Trial Planning Phase

Trial Management & Monitoring follows the Protocol Development station and precedes the Trial Documentation station. Trial Management & Monitoring is a legal requirement which is relevant to all trials. This station is part of the ‘trial planning phase’ group of stations.

Appropriate planning before the trial and adequate oversight and monitoring during the trial will help ensure that trial subject safety is maintained throughout the trial and that there is accurate reporting of results at its conclusion.

The sponsor is responsible for ensuring that robust trial management systems are put in place. The monitoring of a trial is one of the key activities undertaken as part of the trial’s management. The MHRA accepts a risk-adapted approach to trial management and the advice specific to trial monitoring can be found in Appendix 2 of The Risk-adapted Approaches to the Management of Clinical Trials of Investigational Medicinal Products (pdf).

Risk-adapted trial management addresses the question:

What are the critical processes and critical data for this trial and how best can any risks and/or vulnerabilities identified in these areas be mitigated?

This question should be considered early in the protocol design stage so that processes to proactively manage those aspects of the trial that are critical to quality can be put in place. The US Clinical Trials Transformation Initiative (CTTI) have produced a Toolkit including Quality by Design principles that provides a useful framework for this process.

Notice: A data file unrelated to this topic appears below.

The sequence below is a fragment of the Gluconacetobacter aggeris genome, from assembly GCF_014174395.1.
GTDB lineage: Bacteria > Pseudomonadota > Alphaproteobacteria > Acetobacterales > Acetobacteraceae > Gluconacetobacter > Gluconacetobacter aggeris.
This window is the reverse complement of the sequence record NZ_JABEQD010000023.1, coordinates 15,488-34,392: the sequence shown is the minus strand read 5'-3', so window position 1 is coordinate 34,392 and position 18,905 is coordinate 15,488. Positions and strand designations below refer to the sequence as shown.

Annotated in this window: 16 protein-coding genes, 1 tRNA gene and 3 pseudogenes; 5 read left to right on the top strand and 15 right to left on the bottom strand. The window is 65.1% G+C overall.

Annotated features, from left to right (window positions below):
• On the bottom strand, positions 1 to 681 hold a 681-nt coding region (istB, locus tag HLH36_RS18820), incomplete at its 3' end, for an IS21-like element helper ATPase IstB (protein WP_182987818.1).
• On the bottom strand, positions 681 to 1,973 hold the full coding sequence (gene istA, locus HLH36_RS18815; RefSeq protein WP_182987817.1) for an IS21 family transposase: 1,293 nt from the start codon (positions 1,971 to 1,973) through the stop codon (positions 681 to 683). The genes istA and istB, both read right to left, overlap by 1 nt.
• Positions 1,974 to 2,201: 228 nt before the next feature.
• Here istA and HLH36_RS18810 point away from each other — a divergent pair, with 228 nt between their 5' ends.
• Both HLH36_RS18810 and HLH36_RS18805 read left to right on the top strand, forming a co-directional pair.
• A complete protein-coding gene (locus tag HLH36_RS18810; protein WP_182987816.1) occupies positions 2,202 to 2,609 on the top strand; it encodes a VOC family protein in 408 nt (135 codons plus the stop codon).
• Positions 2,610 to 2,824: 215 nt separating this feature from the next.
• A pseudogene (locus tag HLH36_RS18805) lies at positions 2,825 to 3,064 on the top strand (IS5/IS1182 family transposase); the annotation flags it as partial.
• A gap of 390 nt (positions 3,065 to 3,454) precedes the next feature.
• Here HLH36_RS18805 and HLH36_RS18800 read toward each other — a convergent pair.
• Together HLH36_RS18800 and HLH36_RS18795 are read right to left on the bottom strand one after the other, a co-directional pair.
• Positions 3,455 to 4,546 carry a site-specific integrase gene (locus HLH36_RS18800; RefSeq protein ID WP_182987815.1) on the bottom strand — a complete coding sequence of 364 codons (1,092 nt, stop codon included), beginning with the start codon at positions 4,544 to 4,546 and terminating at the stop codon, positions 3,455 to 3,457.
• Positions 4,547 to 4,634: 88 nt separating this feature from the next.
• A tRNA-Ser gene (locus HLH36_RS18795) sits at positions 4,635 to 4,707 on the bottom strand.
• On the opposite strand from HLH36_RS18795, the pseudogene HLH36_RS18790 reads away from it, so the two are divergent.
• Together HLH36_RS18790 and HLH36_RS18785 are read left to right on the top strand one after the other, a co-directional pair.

Where trial management activities are contracted out to third parties, the sponsor must implement procedures to ensure appropriate oversight of all delegated functions.  This can be achieved by:

  •  Assessing that individuals or organisations delegated trial management functions are appropriately qualified and competent to perform those functions.
  • Ensuring all parties are aware of their roles and responsibilities (for example by clearly defining them in contracts and agreements).
  • Maintaining lines of communication to ensure the obligations of all parties are being met (for example by receiving progress reports). 

Documentation should be in place to describe all key processes. This ensures that those performing tasks have a clear plan of what, when and how  trial activities are undertaken and also enables auditors/inspectors to historically reconstruct all trial management activities.

The following provide further information and guidance on trial management:

Further reading: